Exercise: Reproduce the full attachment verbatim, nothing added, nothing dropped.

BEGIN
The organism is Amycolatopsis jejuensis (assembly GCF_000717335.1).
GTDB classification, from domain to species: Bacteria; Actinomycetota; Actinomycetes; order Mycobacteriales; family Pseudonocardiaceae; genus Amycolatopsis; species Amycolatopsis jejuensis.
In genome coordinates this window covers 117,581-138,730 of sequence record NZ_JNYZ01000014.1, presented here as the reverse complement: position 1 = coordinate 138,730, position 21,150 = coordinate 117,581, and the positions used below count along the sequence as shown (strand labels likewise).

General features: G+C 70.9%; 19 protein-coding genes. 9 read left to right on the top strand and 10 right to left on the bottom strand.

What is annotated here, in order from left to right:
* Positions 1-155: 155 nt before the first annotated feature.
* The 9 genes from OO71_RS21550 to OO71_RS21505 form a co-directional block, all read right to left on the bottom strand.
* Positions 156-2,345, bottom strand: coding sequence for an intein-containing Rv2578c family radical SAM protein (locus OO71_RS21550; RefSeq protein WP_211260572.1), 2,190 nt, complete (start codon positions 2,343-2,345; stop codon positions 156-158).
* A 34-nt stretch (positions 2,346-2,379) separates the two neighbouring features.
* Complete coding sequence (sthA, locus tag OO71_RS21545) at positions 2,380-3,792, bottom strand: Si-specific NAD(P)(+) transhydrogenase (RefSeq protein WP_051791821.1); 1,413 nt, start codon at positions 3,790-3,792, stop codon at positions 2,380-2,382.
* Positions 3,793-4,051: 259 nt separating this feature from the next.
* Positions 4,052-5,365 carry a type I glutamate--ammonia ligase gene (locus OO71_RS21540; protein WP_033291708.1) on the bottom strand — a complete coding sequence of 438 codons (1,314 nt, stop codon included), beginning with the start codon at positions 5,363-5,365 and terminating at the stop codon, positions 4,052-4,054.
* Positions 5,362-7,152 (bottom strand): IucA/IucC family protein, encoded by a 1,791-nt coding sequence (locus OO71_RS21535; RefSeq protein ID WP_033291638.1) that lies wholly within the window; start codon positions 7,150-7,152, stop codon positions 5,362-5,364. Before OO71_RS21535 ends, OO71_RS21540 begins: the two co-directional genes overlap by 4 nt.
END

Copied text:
The organism is Amycolatopsis jejuensis (assembly GCF_000717335.1).
GTDB classification, from domain to species: Bacteria; Actinomycetota; Actinomycetes; order Mycobacteriales; family Pseudonocardiaceae; genus Amycolatopsis; species Amycolatopsis jejuensis.
In genome coordinates this window covers 117,581-138,730 of sequence record NZ_JNYZ01000014.1, presented here as the reverse complement: position 1 = coordinate 138,730, position 21,150 = coordinate 117,581, and the positions used below count along the sequence as shown (strand labels likewise).

General features: G+C 70.9%; 19 protein-coding genes. 9 read left to right on the top strand and 10 right to left on the bottom strand.

What is annotated here, in order from left to right:
* Positions 1-155: 155 nt before the first annotated feature.
* The 9 genes from OO71_RS21550 to OO71_RS21505 form a co-directional block, all read right to left on the bottom strand.
* Positions 156-2,345, bottom strand: coding sequence for an intein-containing Rv2578c family radical SAM protein (locus OO71_RS21550; RefSeq protein WP_211260572.1), 2,190 nt, complete (start codon positions 2,343-2,345; stop codon positions 156-158).
* A 34-nt stretch (positions 2,346-2,379) separates the two neighbouring features.
* Complete coding sequence (sthA, locus tag OO71_RS21545) at positions 2,380-3,792, bottom strand: Si-specific NAD(P)(+) transhydrogenase (RefSeq protein WP_051791821.1); 1,413 nt, start codon at positions 3,790-3,792, stop codon at positions 2,380-2,382.
* Positions 3,793-4,051: 259 nt separating this feature from the next.
* Positions 4,052-5,365 carry a type I glutamate--ammonia ligase gene (locus OO71_RS21540; protein WP_033291708.1) on the bottom strand — a complete coding sequence of 438 codons (1,314 nt, stop codon included), beginning with the start codon at positions 5,363-5,365 and terminating at the stop codon, positions 4,052-4,054.
* Positions 5,362-7,152 (bottom strand): IucA/IucC family protein, encoded by a 1,791-nt coding sequence (locus OO71_RS21535; RefSeq protein ID WP_033291638.1) that lies wholly within the window; start codon positions 7,150-7,152, stop codon positions 5,362-5,364. Before OO71_RS21535 ends, OO71_RS21540 begins: the two co-directional genes overlap by 4 nt.